Cashback worth considering?

delta_bravo

New Member
Messages
1
Hi,

In the process of looking at First Time Buyer mortgages, particularly KBC, EBS, PTSB

We are looking at a 5 year fixed initially and from following general advice I was told to focus on the APRC and dont be fooled by cashback teasers as they are dearer in the long run. However after doing a few calculations I'm a bit confused. When these comparisons are done they often assume your rate for the entire term of the mortgage and dont consider the option of switching after the 5 years end.

For example

House Value - 500k
Mortgage - 400k
LTV 80%
Term 30 years

KBC has the cheapest 5 year fixed at 2.65% with monthly repayments of €1,611.86
PTSB comes in 2nd at 2.9% with monthly repayments of €1,664.92
EBS next at 3% with monthly repayments of €1,686.42

So those are the flat rates.

However there are the cashback amounts to consider. If I factor them into the monthly repayments (which I know you probably wouldnt actually use in many cases to pay for the mortgage)

KBC - No cashback €1611.86 flat
PTSB - 2% cashback 8k & 2% on monthly payment via explore account. Which works out at €133 pm plus €33.29pm so a combined €166.29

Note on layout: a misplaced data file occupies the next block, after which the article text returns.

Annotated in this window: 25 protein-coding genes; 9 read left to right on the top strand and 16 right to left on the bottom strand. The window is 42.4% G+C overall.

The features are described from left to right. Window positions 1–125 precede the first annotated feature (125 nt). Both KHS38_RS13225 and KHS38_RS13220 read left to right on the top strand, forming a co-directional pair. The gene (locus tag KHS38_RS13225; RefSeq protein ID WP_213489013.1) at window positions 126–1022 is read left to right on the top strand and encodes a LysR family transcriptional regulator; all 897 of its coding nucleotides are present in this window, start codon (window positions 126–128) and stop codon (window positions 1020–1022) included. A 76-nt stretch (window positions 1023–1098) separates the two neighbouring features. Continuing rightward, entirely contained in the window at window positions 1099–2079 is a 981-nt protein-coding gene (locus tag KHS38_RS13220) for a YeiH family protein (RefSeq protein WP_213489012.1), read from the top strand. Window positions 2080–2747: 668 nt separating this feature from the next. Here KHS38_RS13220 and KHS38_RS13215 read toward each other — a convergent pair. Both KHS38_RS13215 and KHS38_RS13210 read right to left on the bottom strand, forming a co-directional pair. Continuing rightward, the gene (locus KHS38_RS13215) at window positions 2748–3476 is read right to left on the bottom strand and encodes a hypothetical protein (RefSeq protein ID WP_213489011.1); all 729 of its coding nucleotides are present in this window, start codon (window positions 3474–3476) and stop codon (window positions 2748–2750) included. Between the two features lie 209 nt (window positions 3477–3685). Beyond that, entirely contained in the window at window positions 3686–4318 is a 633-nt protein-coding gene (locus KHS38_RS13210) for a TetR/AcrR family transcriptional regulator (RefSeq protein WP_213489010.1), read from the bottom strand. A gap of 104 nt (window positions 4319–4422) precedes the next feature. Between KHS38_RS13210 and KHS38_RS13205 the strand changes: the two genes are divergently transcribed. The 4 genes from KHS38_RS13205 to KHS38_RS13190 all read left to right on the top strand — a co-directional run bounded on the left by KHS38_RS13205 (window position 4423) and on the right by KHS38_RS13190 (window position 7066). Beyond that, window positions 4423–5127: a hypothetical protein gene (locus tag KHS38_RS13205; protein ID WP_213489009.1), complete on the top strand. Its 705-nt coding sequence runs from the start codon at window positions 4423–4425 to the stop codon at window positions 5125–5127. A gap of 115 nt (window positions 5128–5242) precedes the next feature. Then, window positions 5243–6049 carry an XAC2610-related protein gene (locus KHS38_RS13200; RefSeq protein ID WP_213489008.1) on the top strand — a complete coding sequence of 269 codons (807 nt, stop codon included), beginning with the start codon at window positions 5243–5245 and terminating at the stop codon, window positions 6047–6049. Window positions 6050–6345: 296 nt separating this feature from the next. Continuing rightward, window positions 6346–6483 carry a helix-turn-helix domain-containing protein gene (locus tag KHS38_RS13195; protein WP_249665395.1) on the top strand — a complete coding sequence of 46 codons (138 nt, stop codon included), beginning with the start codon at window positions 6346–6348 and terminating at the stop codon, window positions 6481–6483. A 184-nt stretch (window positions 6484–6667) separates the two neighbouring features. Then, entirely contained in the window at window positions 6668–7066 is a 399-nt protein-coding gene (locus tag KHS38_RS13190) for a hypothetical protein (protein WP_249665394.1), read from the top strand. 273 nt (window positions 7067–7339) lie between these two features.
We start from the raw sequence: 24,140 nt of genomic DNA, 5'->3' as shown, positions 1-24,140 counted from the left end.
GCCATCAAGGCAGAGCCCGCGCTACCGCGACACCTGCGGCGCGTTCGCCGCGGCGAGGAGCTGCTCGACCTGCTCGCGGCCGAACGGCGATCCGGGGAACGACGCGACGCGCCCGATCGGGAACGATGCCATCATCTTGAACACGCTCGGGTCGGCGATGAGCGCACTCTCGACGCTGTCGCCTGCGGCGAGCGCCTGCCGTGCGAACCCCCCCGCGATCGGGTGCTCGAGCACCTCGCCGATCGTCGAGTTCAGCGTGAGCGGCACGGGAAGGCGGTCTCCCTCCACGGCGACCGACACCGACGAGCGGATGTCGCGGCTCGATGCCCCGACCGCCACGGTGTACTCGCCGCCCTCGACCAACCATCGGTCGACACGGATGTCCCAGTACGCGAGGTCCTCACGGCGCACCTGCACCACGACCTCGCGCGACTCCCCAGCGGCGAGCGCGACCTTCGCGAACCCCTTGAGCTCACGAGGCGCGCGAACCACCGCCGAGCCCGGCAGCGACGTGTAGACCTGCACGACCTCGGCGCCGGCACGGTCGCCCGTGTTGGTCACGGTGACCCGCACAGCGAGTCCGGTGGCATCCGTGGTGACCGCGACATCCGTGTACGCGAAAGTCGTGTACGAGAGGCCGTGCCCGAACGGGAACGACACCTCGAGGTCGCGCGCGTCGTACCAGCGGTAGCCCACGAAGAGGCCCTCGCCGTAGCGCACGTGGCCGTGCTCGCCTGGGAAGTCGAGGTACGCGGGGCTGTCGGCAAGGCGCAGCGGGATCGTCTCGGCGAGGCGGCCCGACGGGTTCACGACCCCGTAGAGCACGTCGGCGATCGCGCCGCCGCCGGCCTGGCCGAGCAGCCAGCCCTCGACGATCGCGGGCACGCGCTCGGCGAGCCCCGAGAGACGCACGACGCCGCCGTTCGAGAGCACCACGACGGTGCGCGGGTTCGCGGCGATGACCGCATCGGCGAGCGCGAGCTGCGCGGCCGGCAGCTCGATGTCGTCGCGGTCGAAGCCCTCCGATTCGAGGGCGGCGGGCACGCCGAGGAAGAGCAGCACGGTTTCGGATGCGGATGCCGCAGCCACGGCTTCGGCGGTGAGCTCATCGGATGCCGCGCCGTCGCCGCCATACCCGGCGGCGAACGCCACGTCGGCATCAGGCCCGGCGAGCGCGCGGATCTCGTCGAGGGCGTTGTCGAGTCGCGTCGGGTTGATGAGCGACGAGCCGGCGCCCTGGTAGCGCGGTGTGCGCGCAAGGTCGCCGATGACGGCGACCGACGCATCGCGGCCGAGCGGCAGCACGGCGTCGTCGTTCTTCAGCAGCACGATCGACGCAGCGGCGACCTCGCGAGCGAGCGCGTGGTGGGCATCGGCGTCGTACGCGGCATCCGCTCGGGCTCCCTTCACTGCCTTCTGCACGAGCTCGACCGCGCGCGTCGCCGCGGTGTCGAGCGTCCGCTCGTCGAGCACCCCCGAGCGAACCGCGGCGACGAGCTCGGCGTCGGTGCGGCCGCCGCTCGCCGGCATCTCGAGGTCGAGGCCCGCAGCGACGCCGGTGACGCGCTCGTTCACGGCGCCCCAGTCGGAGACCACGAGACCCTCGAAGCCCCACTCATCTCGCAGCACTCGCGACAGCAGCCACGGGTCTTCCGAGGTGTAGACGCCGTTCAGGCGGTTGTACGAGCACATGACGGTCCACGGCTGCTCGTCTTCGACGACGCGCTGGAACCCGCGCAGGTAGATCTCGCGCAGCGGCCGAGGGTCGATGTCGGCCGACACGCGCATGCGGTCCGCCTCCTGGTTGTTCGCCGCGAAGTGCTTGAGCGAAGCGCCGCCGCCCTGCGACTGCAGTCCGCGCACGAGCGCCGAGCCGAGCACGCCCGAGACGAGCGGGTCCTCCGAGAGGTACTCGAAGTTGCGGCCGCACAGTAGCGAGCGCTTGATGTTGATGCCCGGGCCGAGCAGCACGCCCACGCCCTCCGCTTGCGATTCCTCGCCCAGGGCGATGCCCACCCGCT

EBS - 2% Lump cashback worth €133 pm + after 5 years 1% final lump worth 66pm = €199 pm

So to me both PTSB and EBS are better offers than KBC for the five years because the cashback if counted brings their monthly figures below KBC for the 5 year term. I realise that their rates are much higher so if you stayed on this rate for the full 30 years that KBC would be far better but to me thats not a fair comparison as who knows what rates will be there in 5 years? It would all depend on what is available in 5 years.

Am I missing something here?
 

RedOnion

Frequent Poster
Messages
3,133
I was told to focus on the APRC
APRC is effectively meaningless on mortgages. The assumption in calculating is that mortgage will revert to SVR, so a bank with a high SVR will have a high APRC.

Have a look at the 'best buys' threads where we've tried to factor in the cashback, and calculate an effective interest rate over 3 years.
 
Top